If a piece of writing doesn't make you laugh or cry or think, it wasn't worth writing.
The public pays for most of the basic research conducted at universities and research centres. Consequently, the public ought to have free access to our peer-reviewed publications. Books are different. Authors should be able to make a modest profit from writing them.
The idea for Elements of Knowledge sprang from two conclusions about humankind I have reached over the years: First, common sense is not common. And second, intellectual rigour is rare. Consequently, in 2008, I started writing down my thoughts on thinking. My goal was to write a book that is to thinking what Strunk and White is to writing. Confident, concise, and clear.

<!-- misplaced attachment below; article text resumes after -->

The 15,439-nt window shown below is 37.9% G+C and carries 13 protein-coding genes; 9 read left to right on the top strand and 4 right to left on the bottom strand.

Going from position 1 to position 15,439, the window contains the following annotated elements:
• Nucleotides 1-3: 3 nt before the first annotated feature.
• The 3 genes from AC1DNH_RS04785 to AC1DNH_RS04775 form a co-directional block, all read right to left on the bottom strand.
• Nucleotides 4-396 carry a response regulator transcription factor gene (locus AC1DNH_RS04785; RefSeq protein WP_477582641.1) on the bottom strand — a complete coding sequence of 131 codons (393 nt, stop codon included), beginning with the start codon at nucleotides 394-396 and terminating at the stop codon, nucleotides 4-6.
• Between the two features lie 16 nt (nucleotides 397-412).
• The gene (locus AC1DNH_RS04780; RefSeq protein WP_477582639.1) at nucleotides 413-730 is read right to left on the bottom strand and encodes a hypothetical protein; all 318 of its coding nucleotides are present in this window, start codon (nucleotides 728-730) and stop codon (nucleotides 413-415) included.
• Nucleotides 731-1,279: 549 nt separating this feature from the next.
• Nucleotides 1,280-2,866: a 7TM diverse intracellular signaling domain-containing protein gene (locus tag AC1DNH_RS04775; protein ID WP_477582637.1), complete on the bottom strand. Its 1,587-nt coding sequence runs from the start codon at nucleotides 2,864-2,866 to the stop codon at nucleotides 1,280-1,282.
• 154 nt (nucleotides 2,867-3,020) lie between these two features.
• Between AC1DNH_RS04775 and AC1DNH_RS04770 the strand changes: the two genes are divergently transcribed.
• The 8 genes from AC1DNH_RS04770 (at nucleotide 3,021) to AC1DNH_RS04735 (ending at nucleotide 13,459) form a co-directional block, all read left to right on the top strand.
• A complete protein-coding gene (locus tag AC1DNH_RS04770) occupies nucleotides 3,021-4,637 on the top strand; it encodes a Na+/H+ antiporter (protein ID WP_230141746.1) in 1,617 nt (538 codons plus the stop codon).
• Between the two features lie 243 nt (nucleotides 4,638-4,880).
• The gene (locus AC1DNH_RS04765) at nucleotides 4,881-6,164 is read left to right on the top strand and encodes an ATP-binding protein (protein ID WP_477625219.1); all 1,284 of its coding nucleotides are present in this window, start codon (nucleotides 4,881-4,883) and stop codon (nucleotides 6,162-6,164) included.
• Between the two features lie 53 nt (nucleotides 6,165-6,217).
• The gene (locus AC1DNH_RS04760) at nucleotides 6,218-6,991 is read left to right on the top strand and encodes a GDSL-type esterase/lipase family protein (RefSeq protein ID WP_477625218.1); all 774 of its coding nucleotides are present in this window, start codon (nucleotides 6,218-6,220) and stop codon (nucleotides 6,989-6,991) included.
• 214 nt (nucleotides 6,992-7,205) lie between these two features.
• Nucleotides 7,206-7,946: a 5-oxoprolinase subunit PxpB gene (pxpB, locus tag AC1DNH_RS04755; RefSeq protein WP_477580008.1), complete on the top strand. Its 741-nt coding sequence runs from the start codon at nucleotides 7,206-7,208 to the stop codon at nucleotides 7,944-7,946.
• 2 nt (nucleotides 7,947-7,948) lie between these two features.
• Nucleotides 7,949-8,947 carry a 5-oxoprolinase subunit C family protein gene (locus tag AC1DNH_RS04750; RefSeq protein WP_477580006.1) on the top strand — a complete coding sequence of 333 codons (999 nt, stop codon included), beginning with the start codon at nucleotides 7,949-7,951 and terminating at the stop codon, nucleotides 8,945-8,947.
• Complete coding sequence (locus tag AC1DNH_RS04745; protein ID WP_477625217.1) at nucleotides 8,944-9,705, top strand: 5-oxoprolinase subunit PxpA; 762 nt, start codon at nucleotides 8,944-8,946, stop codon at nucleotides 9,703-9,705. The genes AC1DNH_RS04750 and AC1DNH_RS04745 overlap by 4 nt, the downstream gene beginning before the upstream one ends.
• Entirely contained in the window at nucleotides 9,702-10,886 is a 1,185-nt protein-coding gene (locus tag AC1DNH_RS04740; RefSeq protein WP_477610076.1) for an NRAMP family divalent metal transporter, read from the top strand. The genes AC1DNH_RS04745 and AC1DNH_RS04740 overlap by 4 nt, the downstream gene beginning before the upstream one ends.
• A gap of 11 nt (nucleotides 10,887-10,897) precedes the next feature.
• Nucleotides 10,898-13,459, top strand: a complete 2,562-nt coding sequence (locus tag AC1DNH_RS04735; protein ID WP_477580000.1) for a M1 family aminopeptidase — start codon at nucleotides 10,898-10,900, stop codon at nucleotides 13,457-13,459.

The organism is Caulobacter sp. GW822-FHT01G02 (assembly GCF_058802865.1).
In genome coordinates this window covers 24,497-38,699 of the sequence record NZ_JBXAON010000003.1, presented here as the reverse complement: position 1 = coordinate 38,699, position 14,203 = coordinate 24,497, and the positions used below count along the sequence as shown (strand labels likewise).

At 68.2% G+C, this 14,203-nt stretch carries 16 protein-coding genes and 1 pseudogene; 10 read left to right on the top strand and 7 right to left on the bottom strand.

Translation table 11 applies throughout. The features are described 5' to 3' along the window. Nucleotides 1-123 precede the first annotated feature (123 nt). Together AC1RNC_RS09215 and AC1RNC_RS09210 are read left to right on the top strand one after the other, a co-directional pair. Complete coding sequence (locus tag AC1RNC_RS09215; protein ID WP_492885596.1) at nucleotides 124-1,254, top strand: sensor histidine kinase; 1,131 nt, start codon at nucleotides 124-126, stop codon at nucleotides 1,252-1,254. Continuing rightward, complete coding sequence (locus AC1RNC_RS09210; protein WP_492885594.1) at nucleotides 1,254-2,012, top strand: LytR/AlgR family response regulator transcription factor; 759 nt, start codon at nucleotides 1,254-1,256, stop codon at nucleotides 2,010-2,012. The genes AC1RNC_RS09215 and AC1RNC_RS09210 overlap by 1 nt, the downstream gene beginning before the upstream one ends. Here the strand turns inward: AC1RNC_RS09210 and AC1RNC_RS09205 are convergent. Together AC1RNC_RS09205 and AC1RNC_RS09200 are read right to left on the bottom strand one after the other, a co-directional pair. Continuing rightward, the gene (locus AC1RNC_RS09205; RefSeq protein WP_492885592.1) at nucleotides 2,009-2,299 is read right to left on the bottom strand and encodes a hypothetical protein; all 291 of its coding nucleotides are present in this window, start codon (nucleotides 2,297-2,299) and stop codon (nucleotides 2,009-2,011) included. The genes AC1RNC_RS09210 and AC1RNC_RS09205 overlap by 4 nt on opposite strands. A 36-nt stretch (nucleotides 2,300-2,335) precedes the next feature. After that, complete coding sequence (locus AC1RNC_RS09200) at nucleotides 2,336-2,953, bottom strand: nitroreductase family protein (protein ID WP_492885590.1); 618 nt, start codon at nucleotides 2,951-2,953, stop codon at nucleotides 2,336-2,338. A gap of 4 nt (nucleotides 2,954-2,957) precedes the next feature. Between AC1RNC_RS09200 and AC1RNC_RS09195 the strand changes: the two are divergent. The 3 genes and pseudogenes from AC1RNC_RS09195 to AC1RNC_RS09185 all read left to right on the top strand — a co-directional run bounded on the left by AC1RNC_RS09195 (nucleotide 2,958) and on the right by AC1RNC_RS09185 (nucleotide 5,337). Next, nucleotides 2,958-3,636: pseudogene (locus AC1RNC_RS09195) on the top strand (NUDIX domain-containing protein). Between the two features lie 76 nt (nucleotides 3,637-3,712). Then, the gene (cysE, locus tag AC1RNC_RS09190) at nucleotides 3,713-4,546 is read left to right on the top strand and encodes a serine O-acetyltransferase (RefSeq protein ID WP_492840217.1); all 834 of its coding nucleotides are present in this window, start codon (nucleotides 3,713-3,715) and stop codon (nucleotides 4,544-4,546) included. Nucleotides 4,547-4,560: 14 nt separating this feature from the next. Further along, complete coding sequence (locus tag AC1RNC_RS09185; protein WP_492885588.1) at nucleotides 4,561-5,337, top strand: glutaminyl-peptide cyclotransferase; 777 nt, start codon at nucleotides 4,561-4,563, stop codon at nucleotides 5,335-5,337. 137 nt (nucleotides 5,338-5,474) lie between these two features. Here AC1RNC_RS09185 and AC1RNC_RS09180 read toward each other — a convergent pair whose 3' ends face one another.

But writing that way is hard work. Clarity arises from simplification, and simplification arises from omission. How much omission could I justify? Omission was one side. Adornment was the other. Often when I wanted to describe a piece of the cathedral upon which truth is built, I discovered that the piece was just a rickety old scaffold. I then had to rebuild something stronger.
And because I am slow, all of this took time.
In any case, this book would not exist without the lives and works of the following people: Kimberley Wakil (my wife and the love of my life); Irmgard Rüdel (my mother) and Margarete Müllbacher (my grandmother); Dale Kolody (a solid friend); Enid Blyton, Heinrich Harrer, and Viktor Weisskopf; Gerhard Hanebeck, Johnny Rotten, and Bob Geldof; Heinz Splechtna, Charles Darwin, and Carl Walters; Ludwig Wittgenstein and Daniel Kahneman; Ernest Hemingway and William Strunk Jr..
A strange group indeed.
Michael Baumann, Apr 2023